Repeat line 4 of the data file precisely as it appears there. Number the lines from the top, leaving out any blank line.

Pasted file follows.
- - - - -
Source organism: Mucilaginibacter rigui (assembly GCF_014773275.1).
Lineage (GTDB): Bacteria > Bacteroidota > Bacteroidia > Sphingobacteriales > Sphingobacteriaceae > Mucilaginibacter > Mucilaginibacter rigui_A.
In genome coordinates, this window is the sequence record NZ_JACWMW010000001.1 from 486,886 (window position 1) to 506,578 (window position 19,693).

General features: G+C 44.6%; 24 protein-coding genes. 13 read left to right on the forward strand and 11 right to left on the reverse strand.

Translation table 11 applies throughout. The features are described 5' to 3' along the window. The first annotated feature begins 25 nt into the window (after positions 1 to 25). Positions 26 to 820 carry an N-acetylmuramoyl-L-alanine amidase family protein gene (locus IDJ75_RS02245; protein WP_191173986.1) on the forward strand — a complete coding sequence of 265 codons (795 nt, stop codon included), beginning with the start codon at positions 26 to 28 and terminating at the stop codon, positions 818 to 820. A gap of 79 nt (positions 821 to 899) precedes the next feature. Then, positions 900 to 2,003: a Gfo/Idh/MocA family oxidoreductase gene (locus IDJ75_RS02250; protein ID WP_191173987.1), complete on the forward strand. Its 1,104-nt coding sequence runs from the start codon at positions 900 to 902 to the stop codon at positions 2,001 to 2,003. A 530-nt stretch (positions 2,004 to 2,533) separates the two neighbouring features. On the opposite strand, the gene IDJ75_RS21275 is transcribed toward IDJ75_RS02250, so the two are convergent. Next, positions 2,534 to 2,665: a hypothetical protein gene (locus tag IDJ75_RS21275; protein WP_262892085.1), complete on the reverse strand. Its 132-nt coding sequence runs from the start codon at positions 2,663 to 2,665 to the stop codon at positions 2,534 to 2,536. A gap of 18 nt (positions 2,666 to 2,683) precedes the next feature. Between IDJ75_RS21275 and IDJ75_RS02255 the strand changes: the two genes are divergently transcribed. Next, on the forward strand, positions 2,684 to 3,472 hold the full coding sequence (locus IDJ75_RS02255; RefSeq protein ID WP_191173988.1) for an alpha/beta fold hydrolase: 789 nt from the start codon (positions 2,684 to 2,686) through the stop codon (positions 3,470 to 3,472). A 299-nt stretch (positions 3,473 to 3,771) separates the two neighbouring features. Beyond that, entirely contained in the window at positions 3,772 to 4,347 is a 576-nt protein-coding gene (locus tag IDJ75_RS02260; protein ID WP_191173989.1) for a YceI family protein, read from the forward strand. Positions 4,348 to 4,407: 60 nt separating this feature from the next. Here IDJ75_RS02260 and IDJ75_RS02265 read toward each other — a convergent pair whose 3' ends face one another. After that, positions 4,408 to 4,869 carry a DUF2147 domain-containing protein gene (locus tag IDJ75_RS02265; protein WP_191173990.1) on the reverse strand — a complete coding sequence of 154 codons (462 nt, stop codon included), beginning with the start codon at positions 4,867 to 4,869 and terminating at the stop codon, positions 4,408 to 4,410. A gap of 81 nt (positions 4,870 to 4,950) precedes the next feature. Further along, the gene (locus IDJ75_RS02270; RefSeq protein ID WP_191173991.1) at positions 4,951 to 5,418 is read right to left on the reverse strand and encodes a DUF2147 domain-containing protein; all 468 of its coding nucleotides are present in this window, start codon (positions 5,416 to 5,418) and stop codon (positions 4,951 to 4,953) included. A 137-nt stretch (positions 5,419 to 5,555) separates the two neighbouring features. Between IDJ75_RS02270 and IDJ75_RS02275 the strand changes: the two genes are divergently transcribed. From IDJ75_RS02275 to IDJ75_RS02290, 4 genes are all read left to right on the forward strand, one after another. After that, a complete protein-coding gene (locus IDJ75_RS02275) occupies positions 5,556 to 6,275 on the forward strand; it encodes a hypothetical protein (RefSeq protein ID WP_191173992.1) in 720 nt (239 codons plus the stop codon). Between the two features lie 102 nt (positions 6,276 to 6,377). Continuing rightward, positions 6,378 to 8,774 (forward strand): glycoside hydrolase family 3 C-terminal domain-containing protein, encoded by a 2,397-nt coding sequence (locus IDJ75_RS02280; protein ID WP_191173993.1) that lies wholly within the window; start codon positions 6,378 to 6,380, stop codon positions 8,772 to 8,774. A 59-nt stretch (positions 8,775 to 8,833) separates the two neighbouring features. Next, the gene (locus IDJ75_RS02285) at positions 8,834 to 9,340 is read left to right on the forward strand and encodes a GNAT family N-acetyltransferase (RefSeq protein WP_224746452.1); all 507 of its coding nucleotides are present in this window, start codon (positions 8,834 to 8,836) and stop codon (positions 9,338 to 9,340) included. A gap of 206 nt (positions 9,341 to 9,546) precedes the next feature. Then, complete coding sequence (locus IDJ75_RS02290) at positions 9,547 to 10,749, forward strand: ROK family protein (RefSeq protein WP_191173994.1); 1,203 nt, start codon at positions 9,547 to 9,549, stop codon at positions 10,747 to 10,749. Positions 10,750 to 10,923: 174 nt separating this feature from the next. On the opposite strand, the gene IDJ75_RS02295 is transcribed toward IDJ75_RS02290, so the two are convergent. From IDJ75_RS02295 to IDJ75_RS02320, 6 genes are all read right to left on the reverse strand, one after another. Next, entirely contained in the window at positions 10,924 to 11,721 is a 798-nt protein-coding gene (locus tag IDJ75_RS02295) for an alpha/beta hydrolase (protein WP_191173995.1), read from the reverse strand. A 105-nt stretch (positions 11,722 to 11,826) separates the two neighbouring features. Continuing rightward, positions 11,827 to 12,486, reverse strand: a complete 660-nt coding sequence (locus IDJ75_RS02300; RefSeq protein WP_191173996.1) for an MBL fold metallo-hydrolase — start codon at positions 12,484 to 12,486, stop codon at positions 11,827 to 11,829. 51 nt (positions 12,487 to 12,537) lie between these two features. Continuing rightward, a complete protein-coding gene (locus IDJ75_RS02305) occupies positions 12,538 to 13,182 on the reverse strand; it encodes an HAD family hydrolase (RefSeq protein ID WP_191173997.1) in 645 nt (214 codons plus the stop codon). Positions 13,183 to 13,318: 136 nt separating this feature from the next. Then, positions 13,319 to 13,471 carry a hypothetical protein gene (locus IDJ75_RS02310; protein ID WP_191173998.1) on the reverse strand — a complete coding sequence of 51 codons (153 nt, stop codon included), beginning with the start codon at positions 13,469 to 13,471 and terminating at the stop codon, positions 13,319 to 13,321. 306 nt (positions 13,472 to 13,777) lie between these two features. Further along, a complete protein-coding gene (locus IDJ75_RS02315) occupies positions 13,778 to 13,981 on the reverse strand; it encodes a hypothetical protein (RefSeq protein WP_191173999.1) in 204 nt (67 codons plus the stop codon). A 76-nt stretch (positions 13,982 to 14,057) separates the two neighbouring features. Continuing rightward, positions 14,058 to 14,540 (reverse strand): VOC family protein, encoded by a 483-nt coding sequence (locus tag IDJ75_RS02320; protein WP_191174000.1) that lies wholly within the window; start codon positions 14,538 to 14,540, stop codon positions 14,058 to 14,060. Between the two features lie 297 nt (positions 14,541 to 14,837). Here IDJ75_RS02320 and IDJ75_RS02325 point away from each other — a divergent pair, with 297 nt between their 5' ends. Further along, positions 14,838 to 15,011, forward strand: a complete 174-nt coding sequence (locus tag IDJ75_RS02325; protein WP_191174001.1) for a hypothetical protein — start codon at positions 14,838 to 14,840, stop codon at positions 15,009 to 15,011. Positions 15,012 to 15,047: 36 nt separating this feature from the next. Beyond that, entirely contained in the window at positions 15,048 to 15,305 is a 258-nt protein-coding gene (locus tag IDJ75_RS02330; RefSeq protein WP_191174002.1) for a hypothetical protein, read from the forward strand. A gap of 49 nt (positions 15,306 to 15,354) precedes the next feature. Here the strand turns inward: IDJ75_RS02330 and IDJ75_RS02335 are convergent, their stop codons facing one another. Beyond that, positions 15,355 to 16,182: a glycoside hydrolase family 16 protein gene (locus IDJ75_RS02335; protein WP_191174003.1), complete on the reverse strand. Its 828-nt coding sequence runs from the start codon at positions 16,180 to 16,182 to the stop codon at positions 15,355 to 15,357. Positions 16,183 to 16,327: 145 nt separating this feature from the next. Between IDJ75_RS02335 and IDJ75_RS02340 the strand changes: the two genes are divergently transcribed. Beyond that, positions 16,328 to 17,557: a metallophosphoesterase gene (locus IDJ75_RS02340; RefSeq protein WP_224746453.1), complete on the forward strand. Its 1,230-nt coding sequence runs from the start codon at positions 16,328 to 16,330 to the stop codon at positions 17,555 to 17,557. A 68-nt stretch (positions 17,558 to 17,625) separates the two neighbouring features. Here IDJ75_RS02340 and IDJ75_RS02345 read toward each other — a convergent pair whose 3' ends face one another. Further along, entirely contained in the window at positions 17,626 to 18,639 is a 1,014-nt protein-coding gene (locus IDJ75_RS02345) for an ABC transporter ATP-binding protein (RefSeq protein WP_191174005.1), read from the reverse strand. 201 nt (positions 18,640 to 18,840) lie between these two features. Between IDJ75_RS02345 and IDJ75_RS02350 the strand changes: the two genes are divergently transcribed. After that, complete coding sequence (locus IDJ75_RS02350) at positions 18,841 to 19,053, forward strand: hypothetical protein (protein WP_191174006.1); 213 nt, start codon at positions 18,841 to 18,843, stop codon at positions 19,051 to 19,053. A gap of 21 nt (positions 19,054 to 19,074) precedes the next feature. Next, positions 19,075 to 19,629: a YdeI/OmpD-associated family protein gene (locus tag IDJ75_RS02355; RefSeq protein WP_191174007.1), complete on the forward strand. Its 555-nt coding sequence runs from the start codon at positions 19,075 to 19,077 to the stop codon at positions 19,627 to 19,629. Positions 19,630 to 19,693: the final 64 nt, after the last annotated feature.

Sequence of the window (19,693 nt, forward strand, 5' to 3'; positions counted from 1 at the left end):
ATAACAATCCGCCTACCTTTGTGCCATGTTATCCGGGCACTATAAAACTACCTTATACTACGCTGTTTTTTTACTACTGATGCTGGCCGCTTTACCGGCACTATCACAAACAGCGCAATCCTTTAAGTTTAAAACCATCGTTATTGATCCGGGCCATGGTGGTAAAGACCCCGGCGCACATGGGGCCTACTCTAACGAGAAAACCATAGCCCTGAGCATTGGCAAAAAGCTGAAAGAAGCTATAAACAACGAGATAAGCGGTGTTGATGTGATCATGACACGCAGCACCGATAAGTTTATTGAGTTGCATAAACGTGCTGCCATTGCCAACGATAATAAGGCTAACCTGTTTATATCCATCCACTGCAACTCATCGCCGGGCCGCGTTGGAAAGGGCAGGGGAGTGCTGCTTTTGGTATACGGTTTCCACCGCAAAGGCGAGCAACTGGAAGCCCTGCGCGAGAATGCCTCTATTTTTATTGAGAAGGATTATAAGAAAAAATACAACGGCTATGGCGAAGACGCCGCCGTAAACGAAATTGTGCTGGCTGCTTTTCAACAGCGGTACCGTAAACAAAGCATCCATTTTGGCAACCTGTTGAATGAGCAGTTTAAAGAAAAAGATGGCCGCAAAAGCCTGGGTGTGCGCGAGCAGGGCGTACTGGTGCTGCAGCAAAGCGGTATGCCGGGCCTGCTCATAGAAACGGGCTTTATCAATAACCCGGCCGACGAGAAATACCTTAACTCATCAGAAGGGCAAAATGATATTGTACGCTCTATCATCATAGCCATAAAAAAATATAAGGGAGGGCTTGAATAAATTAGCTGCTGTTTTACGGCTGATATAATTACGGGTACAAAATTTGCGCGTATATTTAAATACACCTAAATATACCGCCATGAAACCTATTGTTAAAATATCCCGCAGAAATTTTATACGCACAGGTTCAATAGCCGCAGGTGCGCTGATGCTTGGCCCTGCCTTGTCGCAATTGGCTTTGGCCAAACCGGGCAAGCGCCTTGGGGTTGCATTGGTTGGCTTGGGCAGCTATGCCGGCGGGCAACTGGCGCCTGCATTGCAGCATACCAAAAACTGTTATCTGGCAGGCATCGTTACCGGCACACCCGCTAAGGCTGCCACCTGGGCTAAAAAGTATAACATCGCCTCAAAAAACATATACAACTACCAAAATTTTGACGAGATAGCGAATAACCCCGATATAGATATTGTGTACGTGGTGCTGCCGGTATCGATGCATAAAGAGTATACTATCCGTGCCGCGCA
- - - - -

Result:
General features: G+C 44.6%; 24 protein-coding genes. 13 read left to right on the forward strand and 11 right to left on the reverse strand.